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British merchant seamen
 (1835-1840)
Scottish Bankrupts (1852)
Scotch Sequestrations: bankruptcy often caused people to restart their lives elsewhere, so these are an important source for lost links

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Scottish Bankrupts
 (1852)
National ArchivesBritish infantry fighting in China (1858-1860)
The China Medal was awarded to soldiers and sailors who took part in the prosecution of the war against the Chinese from 1856 to 1860. Separate clasps were awarded for men who had been in receipt of the China Medal of 1842; for being actually present at Canton on 28 and 29 December 1857, when that city was bombarded and finally captured; for being actually engaged in the operations which ceased with the first capture of the Taku Forts, 20 May 1858, and led to the Treaty of Tientsin; for being actually present at the capture of the Taku Forts 21 August 1860; and for being actually present before Pekin the day the gate of that city was given up to the allied (British and French) army, viz. on 13 October 1860. The 2nd battalion, the 1st (The Royal) Regiment of Foot, based at Birr, left Ireland for Cephalonia 31 January 1853. After fighting in the Crimea, the battalion was moved to Malta, then to Gibraltar; was transferred from Gibraltar to China in 1858; and did not return to England until 1861. The battalion took part in the capture of the Taku Forts and that of Pekin.

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British infantry fighting in China
 (1858-1860)
Scottish Abstainers (1865)
Lists of members of the Scottish Temperance League, branch by branch; donations and subscriptions; officers of abstinence societies; and ministers connected with the league. Mostly Scotland, but including England, Ireland and the colonies.

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Scottish Abstainers
 (1865)
Soldiers' Balances Unclaimed (1882)
The War Office, under 'The Regimental Debts Act, 1863' compiled and published lists of names of deceased soldiers whose personal estate was held by the Secretary of State for War for distribution amongst the Next of Kin or others entitled. These lists give full name (surname first), rank, regiment, and the amount of the estate unclaimed. During 1882 new lists CXLI to CL relating to recent deaths were issued, as well as republications of lists XCI to CL from previous years showing details of balances still remaining unclaimed.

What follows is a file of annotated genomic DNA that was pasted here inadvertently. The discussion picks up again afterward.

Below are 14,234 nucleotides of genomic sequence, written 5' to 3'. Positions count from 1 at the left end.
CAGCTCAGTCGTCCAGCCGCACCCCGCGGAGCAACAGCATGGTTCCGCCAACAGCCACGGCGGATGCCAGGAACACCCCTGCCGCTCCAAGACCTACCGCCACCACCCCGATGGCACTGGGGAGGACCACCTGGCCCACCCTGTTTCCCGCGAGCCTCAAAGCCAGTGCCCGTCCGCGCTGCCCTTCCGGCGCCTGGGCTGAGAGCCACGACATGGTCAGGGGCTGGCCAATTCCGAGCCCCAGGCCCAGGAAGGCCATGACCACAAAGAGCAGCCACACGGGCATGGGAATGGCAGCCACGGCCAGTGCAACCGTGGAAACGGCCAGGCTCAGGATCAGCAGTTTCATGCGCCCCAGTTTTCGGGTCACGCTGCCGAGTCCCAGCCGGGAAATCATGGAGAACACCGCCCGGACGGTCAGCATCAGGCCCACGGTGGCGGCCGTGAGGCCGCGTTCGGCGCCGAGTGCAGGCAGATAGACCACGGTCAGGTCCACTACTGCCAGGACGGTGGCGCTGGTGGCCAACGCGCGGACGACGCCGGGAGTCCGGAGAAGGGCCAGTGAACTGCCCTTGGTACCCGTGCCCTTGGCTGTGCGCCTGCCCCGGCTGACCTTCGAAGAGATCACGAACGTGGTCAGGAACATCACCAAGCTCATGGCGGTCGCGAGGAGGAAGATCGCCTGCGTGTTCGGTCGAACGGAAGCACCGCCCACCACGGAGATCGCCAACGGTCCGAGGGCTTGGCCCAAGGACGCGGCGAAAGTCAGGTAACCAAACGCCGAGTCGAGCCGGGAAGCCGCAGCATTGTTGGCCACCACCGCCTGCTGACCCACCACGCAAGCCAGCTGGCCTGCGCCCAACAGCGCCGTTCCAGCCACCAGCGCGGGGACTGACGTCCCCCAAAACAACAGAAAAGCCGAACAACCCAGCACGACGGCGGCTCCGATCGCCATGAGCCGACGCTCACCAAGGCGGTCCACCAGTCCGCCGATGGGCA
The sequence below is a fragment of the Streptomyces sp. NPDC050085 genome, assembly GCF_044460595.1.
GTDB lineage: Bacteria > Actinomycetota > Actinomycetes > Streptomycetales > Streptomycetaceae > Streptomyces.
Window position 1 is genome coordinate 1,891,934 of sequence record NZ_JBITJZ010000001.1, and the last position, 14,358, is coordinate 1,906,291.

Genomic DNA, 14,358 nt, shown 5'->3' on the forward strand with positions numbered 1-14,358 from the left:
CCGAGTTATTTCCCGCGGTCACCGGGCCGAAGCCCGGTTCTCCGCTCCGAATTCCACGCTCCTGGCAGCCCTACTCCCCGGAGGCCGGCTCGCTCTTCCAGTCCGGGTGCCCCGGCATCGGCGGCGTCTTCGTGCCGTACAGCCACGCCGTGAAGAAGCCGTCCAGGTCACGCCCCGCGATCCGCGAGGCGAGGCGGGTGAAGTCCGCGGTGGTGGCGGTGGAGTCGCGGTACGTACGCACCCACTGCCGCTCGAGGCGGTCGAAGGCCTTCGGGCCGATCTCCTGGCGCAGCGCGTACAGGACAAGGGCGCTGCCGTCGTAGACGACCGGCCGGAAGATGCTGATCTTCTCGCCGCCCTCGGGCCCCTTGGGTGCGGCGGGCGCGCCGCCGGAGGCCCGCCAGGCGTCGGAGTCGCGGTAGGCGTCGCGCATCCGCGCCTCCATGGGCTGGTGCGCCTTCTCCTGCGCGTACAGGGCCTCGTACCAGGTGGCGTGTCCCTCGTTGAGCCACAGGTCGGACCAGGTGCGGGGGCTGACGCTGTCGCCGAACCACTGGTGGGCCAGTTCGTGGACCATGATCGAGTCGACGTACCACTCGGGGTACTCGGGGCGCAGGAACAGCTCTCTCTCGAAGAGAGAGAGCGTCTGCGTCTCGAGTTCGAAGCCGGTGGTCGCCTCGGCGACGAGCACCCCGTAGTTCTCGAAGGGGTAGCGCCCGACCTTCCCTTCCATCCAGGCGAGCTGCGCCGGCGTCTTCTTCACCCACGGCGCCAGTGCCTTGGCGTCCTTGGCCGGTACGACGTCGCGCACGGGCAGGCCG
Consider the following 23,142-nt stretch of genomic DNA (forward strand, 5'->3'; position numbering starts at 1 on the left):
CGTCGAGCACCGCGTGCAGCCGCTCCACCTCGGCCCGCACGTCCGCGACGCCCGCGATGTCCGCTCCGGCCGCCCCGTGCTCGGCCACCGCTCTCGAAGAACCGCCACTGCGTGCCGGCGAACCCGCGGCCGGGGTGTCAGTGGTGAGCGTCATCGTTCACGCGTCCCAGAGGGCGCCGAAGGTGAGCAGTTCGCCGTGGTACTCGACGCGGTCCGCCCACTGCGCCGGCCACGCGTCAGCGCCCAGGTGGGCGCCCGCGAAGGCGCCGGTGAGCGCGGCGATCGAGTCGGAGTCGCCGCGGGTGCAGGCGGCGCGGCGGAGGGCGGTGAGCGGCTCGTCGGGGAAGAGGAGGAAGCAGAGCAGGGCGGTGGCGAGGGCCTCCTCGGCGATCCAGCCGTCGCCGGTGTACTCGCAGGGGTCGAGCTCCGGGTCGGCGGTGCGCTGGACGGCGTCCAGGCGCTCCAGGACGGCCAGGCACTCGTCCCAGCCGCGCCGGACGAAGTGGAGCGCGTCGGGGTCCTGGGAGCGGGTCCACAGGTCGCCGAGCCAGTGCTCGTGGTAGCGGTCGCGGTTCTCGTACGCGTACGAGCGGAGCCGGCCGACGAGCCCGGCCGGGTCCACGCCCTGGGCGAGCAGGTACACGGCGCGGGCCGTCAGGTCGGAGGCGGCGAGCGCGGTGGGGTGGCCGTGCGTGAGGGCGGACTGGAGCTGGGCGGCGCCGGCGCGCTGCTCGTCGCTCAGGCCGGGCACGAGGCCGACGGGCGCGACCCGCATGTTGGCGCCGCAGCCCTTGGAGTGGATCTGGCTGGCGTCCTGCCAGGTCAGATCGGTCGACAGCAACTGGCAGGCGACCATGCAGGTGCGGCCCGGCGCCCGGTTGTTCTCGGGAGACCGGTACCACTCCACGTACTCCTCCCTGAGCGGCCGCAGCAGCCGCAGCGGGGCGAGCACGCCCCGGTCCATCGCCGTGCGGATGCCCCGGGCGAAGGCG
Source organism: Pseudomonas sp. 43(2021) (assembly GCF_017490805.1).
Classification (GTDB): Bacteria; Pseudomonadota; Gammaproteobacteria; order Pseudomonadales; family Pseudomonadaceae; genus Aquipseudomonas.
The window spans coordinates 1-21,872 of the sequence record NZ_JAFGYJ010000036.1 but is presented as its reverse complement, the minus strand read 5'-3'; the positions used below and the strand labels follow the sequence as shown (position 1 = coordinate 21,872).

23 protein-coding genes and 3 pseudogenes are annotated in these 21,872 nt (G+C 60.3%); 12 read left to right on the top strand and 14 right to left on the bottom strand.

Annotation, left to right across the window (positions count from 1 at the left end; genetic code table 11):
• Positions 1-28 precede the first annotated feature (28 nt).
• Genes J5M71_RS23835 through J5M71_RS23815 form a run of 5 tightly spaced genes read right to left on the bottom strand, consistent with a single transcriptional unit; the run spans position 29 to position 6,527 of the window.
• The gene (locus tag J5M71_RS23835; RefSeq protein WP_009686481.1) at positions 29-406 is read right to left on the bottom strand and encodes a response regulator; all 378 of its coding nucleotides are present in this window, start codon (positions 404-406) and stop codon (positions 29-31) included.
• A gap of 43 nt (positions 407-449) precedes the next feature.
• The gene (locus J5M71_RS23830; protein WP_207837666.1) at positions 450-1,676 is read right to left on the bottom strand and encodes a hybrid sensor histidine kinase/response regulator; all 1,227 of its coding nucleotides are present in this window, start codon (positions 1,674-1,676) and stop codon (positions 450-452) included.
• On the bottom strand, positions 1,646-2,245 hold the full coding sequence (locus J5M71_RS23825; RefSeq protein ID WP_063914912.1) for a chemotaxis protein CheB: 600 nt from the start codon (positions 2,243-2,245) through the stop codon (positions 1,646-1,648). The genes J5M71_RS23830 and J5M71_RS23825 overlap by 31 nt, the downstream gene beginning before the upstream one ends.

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Soldiers' Balances Unclaimed
 (1882)
Scottish Debtors, Insolvents and Bankrupts (1886)
Protests on Bills of Exchange, Sequestrations and Cessio Bonorums in Scotland, October to December 1886

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Scottish Debtors, Insolvents and Bankrupts
 (1886)
Scottish Debtors, Insolvents and Bankrupts (1887)
Protests on Bills of Exchange, Sequestrations and Cessio Bonorums in Scotland, January to March 1887

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Scottish Debtors, Insolvents and Bankrupts
 (1887)
National ArchivesLondon Metropolitan Police (1902-1911)
The London Metropolitan Police Register of Joiners (MEPO 4/337) lists policemen joining the force 14 July 1902 to 10 April 1911 (warrant numbers 88812 to 100006). The register is alphabetical, in so far as the recruits are listed chronologically grouped under first letters of surname. It gives Date of Appointment, Name, Number of Warrant, Cause of Removal from Force (resigned, dismissed, promoted or died), and Date of Removal. The information about removal is sometimes wanting. A final column of 'Remarks' is largely blank, but occasionally gives an alias or a cross-reference to another warrant number. The register is discoloured and damaged in places, and one or two pages are missing.

BIRSE. Cost: £8.00. Add to basket

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London Metropolitan Police
 (1902-1911)